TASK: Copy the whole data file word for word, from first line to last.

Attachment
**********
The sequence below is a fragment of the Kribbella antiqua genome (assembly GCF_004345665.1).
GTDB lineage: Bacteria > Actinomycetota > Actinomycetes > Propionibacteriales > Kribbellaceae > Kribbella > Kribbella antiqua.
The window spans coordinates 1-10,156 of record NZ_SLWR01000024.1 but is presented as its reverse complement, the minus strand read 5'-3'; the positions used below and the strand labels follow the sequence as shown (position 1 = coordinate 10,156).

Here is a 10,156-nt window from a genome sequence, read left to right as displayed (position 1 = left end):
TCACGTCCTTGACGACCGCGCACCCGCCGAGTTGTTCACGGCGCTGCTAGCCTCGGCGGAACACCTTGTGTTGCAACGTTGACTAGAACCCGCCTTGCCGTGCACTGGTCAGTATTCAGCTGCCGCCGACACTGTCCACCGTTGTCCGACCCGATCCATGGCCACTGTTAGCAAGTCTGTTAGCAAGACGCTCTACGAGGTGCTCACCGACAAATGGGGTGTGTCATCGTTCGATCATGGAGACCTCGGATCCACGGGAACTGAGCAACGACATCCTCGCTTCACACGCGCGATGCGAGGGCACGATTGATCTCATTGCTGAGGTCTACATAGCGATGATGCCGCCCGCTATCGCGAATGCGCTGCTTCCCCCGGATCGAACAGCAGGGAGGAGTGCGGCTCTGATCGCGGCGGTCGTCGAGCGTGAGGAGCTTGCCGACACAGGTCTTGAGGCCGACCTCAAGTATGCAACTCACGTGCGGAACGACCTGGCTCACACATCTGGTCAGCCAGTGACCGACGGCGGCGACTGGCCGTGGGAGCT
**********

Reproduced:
The sequence below is a fragment of the Kribbella antiqua genome (assembly GCF_004345665.1).
GTDB lineage: Bacteria > Actinomycetota > Actinomycetes > Propionibacteriales > Kribbellaceae > Kribbella > Kribbella antiqua.
The window spans coordinates 1-10,156 of record NZ_SLWR01000024.1 but is presented as its reverse complement, the minus strand read 5'-3'; the positions used below and the strand labels follow the sequence as shown (position 1 = coordinate 10,156).

Here is a 10,156-nt window from a genome sequence, read left to right as displayed (position 1 = left end):
TCACGTCCTTGACGACCGCGCACCCGCCGAGTTGTTCACGGCGCTGCTAGCCTCGGCGGAACACCTTGTGTTGCAACGTTGACTAGAACCCGCCTTGCCGTGCACTGGTCAGTATTCAGCTGCCGCCGACACTGTCCACCGTTGTCCGACCCGATCCATGGCCACTGTTAGCAAGTCTGTTAGCAAGACGCTCTACGAGGTGCTCACCGACAAATGGGGTGTGTCATCGTTCGATCATGGAGACCTCGGATCCACGGGAACTGAGCAACGACATCCTCGCTTCACACGCGCGATGCGAGGGCACGATTGATCTCATTGCTGAGGTCTACATAGCGATGATGCCGCCCGCTATCGCGAATGCGCTGCTTCCCCCGGATCGAACAGCAGGGAGGAGTGCGGCTCTGATCGCGGCGGTCGTCGAGCGTGAGGAGCTTGCCGACACAGGTCTTGAGGCCGACCTCAAGTATGCAACTCACGTGCGGAACGACCTGGCTCACACATCTGGTCAGCCAGTGACCGACGGCGGCGACTGGCCGTGGGAGCT